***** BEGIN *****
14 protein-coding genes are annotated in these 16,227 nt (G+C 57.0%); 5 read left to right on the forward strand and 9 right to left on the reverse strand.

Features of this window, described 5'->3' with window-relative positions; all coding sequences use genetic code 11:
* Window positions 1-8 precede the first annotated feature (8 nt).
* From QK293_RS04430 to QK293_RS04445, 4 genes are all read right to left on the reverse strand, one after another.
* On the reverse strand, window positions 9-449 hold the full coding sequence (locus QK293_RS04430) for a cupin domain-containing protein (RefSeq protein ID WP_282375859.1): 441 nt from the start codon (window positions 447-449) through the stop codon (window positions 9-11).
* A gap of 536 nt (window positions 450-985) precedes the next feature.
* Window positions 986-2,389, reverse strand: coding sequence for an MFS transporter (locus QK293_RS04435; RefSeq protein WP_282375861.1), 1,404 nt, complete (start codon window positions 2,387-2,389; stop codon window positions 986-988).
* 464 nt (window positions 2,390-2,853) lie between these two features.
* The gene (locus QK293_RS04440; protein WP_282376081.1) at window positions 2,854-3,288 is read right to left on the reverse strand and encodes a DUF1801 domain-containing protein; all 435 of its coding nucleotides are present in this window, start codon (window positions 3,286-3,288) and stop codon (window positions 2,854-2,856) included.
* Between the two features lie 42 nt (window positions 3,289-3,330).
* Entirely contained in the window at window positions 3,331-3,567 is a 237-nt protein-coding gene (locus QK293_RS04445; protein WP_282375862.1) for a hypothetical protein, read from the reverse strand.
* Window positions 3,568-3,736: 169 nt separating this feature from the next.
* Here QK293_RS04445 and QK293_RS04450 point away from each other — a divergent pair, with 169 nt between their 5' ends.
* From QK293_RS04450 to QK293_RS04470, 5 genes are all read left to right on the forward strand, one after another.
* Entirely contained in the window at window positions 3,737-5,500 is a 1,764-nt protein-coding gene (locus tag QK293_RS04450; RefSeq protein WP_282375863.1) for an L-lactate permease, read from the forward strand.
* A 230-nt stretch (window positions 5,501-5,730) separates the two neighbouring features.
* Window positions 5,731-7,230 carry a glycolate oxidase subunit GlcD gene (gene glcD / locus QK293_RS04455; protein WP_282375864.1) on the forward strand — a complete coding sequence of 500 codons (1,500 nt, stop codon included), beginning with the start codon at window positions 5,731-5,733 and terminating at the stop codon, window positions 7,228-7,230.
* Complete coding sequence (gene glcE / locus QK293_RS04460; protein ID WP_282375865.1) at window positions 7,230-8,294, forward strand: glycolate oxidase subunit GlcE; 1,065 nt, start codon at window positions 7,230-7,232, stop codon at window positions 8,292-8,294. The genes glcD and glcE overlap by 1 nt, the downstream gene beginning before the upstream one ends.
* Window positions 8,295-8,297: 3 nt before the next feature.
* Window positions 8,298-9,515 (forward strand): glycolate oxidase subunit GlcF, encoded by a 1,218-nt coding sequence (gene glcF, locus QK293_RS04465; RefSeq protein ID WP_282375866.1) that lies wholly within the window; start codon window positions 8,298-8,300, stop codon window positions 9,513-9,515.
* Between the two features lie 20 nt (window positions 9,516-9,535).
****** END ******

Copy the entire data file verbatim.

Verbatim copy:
14 protein-coding genes are annotated in these 16,227 nt (G+C 57.0%); 5 read left to right on the forward strand and 9 right to left on the reverse strand.

Features of this window, described 5'->3' with window-relative positions; all coding sequences use genetic code 11:
* Window positions 1-8 precede the first annotated feature (8 nt).
* From QK293_RS04430 to QK293_RS04445, 4 genes are all read right to left on the reverse strand, one after another.
* On the reverse strand, window positions 9-449 hold the full coding sequence (locus QK293_RS04430) for a cupin domain-containing protein (RefSeq protein ID WP_282375859.1): 441 nt from the start codon (window positions 447-449) through the stop codon (window positions 9-11).
* A gap of 536 nt (window positions 450-985) precedes the next feature.
* Window positions 986-2,389, reverse strand: coding sequence for an MFS transporter (locus QK293_RS04435; RefSeq protein WP_282375861.1), 1,404 nt, complete (start codon window positions 2,387-2,389; stop codon window positions 986-988).
* 464 nt (window positions 2,390-2,853) lie between these two features.
* The gene (locus QK293_RS04440; protein WP_282376081.1) at window positions 2,854-3,288 is read right to left on the reverse strand and encodes a DUF1801 domain-containing protein; all 435 of its coding nucleotides are present in this window, start codon (window positions 3,286-3,288) and stop codon (window positions 2,854-2,856) included.
* Between the two features lie 42 nt (window positions 3,289-3,330).
* Entirely contained in the window at window positions 3,331-3,567 is a 237-nt protein-coding gene (locus QK293_RS04445; protein WP_282375862.1) for a hypothetical protein, read from the reverse strand.
* Window positions 3,568-3,736: 169 nt separating this feature from the next.
* Here QK293_RS04445 and QK293_RS04450 point away from each other — a divergent pair, with 169 nt between their 5' ends.
* From QK293_RS04450 to QK293_RS04470, 5 genes are all read left to right on the forward strand, one after another.
* Entirely contained in the window at window positions 3,737-5,500 is a 1,764-nt protein-coding gene (locus tag QK293_RS04450; RefSeq protein WP_282375863.1) for an L-lactate permease, read from the forward strand.
* A 230-nt stretch (window positions 5,501-5,730) separates the two neighbouring features.
* Window positions 5,731-7,230 carry a glycolate oxidase subunit GlcD gene (gene glcD / locus QK293_RS04455; protein WP_282375864.1) on the forward strand — a complete coding sequence of 500 codons (1,500 nt, stop codon included), beginning with the start codon at window positions 5,731-5,733 and terminating at the stop codon, window positions 7,228-7,230.
* Complete coding sequence (gene glcE / locus QK293_RS04460; protein ID WP_282375865.1) at window positions 7,230-8,294, forward strand: glycolate oxidase subunit GlcE; 1,065 nt, start codon at window positions 7,230-7,232, stop codon at window positions 8,292-8,294. The genes glcD and glcE overlap by 1 nt, the downstream gene beginning before the upstream one ends.
* Window positions 8,295-8,297: 3 nt before the next feature.
* Window positions 8,298-9,515 (forward strand): glycolate oxidase subunit GlcF, encoded by a 1,218-nt coding sequence (gene glcF, locus QK293_RS04465; RefSeq protein ID WP_282375866.1) that lies wholly within the window; start codon window positions 8,298-8,300, stop codon window positions 9,513-9,515.
* Between the two features lie 20 nt (window positions 9,516-9,535).